Was the sudden epidemic of news stories alleging a mental break down by Howard Dean during a victory speech an example of a journalistic example of morphic resonance or was it part of a concerted coordinated conspiracy to bestow the "frontrunner" mantle on a Democrat for whom an extensive and far reaching attack on his strong point had been painstakingly assembled? Did the unexpected Dean surge catch the Murdoch smear machine off guard?
Did some bit of clandestine extortion and/or political blackmail occur during the twelve hours between the time Sen. Kerry told a nation wide TV audience that he would contest the 2004 election results in Ohio and the next morning when he suddenly switched to the "no worries, mate" attitude?
We've heard that one of MSNBC's talking heads has raised questions about some high profile unexplained political resignations and the possibility of some stealth extortion and political blackmail.
One of the more interesting but almost completely ignored new conspiracy theories postulates a similarity between the crowded field of contenders for the Republican Party's 2012 Presidential nomination and Agatha Christie's classic mystery "Ten Little Indians." The premise is that when the only Republican candidate left un-sullied is JEB, he will win the coveted prize by default. (Oh! Don't say that word this summer.)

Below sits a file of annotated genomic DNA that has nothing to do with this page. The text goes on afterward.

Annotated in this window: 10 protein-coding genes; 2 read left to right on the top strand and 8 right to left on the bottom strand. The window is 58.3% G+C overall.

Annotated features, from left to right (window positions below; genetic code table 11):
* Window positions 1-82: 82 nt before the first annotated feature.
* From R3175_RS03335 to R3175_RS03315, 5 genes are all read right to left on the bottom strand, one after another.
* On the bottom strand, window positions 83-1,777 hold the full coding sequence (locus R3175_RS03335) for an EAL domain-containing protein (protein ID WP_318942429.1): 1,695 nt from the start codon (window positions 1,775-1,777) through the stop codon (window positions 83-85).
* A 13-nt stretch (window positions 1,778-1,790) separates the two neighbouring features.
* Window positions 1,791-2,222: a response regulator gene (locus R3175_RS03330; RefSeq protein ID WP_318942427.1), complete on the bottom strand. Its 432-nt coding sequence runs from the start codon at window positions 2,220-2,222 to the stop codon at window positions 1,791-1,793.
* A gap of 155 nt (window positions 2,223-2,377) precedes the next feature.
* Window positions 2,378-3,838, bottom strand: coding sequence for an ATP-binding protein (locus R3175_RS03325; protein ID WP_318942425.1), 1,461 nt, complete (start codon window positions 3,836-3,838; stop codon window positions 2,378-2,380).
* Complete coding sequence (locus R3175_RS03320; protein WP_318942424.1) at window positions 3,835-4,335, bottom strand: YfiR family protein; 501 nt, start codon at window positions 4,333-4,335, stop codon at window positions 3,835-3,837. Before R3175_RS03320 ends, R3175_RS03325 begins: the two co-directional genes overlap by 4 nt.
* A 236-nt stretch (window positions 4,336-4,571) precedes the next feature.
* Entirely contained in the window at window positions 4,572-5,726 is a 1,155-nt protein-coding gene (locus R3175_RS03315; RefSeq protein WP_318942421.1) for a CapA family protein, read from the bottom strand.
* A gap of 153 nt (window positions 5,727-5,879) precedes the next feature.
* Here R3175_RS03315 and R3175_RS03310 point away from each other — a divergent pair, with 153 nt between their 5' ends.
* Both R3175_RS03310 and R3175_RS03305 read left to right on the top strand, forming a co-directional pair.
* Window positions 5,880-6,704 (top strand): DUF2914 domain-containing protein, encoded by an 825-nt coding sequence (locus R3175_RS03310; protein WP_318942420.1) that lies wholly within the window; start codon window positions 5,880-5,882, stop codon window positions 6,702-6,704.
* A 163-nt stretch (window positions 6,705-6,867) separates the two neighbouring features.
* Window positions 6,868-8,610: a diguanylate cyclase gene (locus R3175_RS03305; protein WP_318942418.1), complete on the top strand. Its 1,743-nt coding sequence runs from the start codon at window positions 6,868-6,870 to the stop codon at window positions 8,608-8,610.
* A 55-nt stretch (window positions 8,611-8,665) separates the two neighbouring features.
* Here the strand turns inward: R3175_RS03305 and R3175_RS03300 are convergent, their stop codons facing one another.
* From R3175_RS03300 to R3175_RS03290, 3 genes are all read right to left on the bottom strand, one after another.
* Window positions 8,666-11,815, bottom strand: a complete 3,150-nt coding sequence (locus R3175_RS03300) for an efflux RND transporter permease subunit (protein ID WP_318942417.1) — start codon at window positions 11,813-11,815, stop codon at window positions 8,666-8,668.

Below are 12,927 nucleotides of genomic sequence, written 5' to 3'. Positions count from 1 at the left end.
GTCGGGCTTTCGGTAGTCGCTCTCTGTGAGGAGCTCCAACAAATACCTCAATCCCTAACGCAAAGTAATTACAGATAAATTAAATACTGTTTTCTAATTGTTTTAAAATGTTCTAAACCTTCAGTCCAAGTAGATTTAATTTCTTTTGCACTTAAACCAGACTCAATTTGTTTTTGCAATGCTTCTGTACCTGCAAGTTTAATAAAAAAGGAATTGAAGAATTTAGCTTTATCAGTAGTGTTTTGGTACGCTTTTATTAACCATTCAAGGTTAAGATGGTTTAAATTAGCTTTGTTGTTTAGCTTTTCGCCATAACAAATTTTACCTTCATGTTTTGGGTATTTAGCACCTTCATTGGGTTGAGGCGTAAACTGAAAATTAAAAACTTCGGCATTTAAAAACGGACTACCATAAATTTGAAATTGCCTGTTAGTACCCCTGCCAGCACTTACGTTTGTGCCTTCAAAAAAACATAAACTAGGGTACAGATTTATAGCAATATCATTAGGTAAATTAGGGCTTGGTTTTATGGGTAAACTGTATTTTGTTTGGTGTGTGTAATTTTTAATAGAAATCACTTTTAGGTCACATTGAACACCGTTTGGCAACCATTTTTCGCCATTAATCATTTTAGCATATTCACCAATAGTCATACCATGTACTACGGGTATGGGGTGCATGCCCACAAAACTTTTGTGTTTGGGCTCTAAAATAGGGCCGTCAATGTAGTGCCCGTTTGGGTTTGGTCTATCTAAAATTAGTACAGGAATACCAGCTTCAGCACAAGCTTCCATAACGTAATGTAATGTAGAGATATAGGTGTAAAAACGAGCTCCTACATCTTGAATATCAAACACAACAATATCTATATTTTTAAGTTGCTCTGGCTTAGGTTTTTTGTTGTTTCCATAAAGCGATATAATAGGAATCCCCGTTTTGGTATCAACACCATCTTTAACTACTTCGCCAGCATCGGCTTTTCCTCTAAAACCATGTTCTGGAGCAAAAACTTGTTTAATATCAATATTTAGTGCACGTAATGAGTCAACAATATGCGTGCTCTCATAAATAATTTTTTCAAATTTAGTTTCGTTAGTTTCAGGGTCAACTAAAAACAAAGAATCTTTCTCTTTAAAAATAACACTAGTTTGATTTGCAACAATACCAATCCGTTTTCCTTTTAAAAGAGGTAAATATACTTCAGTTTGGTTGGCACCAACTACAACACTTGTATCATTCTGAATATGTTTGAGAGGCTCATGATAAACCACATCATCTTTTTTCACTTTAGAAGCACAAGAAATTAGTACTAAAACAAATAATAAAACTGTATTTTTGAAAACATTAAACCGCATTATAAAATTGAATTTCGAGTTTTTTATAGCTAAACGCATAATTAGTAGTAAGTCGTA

Doesn't Fox wash away all doubts about the reliability of the unverifiable voting results from the electronic voting machines by reciting the ancient sorcerer's incantation: "Conspiracy theory!"?
Some members of the conspiracy theory cult worshippers are asserting that the Wall Street Journal has done the Jekyll and Hide act with its (former) sterling reputation for untarnished quality news reporting. (What do ya bet that conspiracy theory is being espoused by an insignificant blogger with the journalism equivalent of penis envy?)
Is "integrity" at the WSJ as dead as the old nine column three deck headline reserved by the New York Times for use on the days that meant that the course of history had changed overnight?
Once upon a time there was a blogger who noticed that when the Bush Administration suggested that folks in America should construct an airtight panic room as a precaution to protect them from chemical or biological terrorisms attacks, it ignored the very strong potential for death from asphyxiation. He wrote a letter to the New York Times pointing out the grievous window of opportunity for tragedy.